Her typical work day: No workday is the same, but that’s the beauty of working for yourself! About 2 or 3 times a week (depending on my stock), I’ll go vintage shopping. That’s usually the first thing I do. If I’ve already got things to work on, I’ll start on my alterations. I’m usually so excited after I’ve refashioned a piece that I’ll take pictures of it immediately. So I alternate between sewing and photographing most of the day with some vintage shopping thrown in there. Toward the end of the workday, once I’ve got my photos taken, I’ll edit and list the items to Etsy and then post to Instagram. If I’m in the zone, I can be known to work all day and night. My husband is the same way so it really works for us, but we’re also good at reminding each other that we need to get out and live a little!
Advice on thrifting and refashioning: Buying items for my shop is one of my favorite parts of the process. Since I love a good project, I love seeing something that is almost amazing, but needs a little tweaking on the sleeves, or the neckline, or hem, etc. I generally first focus on the fabric and print. If it’s got good fabric, you’ve won the hardest battle. I’m usually drawn to florals, plaids and lace, but sometimes I like things that surprise me. I love little collars, buttons, pockets, and anything with unique details. If something is severely damaged and I’m not certain I can successfully refashion it, I probably won’t invest in it unless it’s a good price or it has fabric I can use for another project, etc. It’s a case-by-case thing, but I’m very careful not to invest in things I’m not 99% confident with.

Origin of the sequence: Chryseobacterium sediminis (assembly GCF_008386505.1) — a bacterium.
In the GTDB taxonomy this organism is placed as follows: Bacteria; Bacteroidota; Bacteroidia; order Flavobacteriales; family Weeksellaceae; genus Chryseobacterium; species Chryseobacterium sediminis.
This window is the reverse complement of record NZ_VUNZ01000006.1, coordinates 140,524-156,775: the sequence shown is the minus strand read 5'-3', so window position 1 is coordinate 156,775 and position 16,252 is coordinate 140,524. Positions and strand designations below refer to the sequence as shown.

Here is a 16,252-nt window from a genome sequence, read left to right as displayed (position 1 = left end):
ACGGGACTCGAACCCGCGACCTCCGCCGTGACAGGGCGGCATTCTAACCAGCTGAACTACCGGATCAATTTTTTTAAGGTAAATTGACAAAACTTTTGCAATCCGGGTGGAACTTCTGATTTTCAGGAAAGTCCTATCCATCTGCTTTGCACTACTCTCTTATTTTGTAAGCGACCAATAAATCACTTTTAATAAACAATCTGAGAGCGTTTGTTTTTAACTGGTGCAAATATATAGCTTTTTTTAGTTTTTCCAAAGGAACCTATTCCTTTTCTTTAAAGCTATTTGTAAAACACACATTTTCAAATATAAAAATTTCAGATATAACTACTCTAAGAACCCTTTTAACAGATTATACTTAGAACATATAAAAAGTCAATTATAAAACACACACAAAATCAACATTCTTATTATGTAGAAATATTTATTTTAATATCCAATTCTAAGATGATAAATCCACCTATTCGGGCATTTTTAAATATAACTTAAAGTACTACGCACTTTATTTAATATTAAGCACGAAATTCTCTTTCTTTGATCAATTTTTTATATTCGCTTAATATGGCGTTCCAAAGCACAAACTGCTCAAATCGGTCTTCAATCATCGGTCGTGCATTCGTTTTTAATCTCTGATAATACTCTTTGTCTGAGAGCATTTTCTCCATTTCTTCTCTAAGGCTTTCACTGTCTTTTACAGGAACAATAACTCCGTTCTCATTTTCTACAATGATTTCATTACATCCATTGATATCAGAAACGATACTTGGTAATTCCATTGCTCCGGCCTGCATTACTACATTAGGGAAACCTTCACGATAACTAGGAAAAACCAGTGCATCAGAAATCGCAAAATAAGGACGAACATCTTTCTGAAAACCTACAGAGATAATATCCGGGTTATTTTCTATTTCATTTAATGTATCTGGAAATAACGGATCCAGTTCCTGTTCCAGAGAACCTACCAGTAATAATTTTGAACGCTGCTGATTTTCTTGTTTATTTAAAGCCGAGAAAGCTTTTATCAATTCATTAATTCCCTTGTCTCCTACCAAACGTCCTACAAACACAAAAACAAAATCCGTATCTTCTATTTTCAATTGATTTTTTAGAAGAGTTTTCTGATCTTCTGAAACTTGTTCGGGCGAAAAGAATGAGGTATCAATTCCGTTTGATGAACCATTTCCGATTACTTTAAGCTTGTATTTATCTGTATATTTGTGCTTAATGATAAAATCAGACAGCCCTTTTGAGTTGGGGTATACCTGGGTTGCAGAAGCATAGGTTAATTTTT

On finding inspiration for her work: The places I find myself being inspired are mostly Instagram and Pinterest! It’s a mix or vintage and modern fashion inspiration. I love seeing how people are executing their amazing ideas! There are also a few vintage shops between Portland and Salt Lake City and beyond that are curated so well! I’m continually impressed with and inspired by what I see. (i.e. Maeberry Vintage, Rock & Rose, and Grey Dog Boutique)
On her favorite part of the job: Oh man! Do I have to name just one?! I think my favorite part(s) are seeing projects/refashions beginning to end. I love being able see my ideas come to fruition, especially when I’m not sure I can pull it off. I also love when buyers love their items! It just validates why I do what I do. Nothing makes me happier!
The coolest opportunities she’s had: I don’t know if I can narrow it down to one thing or experience, but I have met some of the greatest people through my work! Whether it’s been customers from all over the world or people doing the same thing I’m doing in the same town. I’m amazed at the cool people I’ve been able to meet! It’s been such a positive and irreplaceable experience. I feel very lucky!
Advice to those starting an Etsy shop: If I could start over, I wish I’d started out taking better photographs! I didn’t always have the best lighting or background. I didn’t realize that photos are one of the most important, if not THE most important thing. I finally invested in a good camera and I’ve never looked back. I’ve made some other silly mistakes (and still do!) but it’s all part of the process. I think the best advice I could give to someone looking to start an Etsy shop would be to not be afraid to invest. I know it can be scary and you don’t know how you’re going to possibly sell anything… but then you do and everything you’ve done has been worth it. The more you list, the more you sell. Put some time and effort in and it will eventually pay off!
So there ya have it. Anne, I once tried to sell a bunch of vintage stuff on Etsy and I think it went into a deep, dark hole of the internet and no one ever saw it. I may have to ask you for more tips!